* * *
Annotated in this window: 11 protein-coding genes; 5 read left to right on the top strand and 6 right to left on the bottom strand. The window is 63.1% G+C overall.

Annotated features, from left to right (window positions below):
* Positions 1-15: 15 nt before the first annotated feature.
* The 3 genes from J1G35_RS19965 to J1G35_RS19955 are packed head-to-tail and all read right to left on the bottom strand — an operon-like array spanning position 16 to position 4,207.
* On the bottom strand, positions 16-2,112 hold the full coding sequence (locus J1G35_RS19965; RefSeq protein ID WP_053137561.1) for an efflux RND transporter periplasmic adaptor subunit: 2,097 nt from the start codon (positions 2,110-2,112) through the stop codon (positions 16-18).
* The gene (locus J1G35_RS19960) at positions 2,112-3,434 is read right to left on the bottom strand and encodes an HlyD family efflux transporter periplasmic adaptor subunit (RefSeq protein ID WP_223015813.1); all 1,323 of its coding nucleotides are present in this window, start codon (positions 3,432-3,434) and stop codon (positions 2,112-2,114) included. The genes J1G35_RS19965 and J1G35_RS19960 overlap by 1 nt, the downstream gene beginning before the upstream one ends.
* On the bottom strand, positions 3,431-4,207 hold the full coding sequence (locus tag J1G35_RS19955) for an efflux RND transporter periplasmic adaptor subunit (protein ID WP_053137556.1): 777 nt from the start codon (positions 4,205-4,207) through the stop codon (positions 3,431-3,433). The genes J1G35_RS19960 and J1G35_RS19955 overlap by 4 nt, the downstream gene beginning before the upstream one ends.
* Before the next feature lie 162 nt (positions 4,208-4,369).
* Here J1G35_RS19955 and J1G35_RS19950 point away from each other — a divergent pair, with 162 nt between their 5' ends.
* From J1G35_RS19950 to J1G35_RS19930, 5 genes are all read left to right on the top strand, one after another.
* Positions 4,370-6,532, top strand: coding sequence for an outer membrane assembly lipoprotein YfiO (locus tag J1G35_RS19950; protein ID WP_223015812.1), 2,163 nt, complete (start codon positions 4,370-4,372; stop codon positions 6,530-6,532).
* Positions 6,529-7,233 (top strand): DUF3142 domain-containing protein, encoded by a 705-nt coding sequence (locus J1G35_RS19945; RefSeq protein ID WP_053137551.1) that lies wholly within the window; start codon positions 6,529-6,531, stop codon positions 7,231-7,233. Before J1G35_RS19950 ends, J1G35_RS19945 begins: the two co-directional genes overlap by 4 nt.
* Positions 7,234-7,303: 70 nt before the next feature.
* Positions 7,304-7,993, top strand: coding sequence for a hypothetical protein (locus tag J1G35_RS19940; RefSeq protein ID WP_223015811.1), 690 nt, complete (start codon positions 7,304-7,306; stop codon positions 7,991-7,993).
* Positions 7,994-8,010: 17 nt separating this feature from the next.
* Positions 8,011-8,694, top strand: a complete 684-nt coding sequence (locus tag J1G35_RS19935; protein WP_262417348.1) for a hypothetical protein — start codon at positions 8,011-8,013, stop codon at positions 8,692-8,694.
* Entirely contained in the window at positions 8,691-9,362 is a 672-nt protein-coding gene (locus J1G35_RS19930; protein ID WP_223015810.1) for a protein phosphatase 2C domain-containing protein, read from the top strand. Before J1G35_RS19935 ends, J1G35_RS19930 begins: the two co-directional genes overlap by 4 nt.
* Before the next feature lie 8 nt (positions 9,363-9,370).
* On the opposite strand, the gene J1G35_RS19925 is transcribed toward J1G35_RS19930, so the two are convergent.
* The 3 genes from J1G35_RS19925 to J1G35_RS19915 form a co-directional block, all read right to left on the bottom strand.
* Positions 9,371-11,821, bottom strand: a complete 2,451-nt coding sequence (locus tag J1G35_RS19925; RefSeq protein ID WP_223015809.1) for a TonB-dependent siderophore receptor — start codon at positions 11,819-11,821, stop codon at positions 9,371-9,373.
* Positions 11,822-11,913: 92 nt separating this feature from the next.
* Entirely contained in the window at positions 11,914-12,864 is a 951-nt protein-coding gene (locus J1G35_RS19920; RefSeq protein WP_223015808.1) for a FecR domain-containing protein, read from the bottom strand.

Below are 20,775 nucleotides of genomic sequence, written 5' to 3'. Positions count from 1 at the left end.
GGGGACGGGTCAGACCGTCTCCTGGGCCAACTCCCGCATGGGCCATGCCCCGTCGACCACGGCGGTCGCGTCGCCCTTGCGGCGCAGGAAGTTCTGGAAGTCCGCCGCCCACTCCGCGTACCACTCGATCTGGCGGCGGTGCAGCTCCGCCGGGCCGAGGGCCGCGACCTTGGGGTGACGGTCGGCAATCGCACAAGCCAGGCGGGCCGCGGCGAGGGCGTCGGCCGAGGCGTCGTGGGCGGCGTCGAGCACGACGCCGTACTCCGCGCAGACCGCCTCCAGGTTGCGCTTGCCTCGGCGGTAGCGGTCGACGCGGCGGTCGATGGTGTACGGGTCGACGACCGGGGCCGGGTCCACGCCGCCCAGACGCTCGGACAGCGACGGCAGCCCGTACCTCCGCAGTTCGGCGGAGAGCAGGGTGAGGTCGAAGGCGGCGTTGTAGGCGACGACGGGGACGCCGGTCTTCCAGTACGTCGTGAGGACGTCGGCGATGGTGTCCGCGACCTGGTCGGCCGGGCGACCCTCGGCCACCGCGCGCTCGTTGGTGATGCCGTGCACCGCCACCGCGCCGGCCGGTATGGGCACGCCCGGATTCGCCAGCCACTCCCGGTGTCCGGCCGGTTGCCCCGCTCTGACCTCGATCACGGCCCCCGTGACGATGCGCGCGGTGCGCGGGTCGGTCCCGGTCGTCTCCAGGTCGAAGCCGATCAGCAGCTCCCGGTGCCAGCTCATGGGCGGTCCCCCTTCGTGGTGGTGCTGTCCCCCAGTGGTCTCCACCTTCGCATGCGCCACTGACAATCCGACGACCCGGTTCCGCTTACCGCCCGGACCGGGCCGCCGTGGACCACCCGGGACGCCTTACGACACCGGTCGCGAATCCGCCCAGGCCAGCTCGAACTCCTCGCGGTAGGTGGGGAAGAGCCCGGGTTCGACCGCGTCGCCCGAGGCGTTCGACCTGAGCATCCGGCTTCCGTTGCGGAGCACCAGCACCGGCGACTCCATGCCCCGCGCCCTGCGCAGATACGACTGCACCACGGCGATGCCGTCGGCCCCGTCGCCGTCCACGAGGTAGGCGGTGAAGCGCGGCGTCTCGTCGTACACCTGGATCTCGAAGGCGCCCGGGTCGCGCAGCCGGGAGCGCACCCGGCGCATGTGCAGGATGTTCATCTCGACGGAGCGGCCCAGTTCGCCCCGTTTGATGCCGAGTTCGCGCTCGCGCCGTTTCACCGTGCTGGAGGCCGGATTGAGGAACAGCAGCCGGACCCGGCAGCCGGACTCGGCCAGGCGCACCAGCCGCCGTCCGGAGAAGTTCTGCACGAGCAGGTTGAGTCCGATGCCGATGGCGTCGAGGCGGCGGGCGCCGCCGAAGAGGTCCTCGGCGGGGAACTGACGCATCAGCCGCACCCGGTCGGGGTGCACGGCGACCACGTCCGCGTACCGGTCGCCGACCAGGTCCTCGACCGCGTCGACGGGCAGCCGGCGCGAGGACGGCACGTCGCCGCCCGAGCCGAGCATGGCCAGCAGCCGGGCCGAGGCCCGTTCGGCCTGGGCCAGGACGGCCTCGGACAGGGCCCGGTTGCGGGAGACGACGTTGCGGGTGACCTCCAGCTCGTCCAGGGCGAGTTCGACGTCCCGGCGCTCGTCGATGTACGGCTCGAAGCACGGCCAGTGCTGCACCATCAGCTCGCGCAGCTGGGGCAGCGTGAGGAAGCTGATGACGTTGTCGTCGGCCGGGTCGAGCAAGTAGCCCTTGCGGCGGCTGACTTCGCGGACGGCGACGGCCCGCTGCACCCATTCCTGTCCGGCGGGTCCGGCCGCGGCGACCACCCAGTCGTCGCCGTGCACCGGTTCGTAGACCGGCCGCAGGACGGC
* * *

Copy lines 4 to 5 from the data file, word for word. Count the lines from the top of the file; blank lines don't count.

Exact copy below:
* The 3 genes from J1G35_RS19965 to J1G35_RS19955 are packed head-to-tail and all read right to left on the bottom strand — an operon-like array spanning position 16 to position 4,207.
* On the bottom strand, positions 16-2,112 hold the full coding sequence (locus J1G35_RS19965; RefSeq protein ID WP_053137561.1) for an efflux RND transporter periplasmic adaptor subunit: 2,097 nt from the start codon (positions 2,110-2,112) through the stop codon (positions 16-18).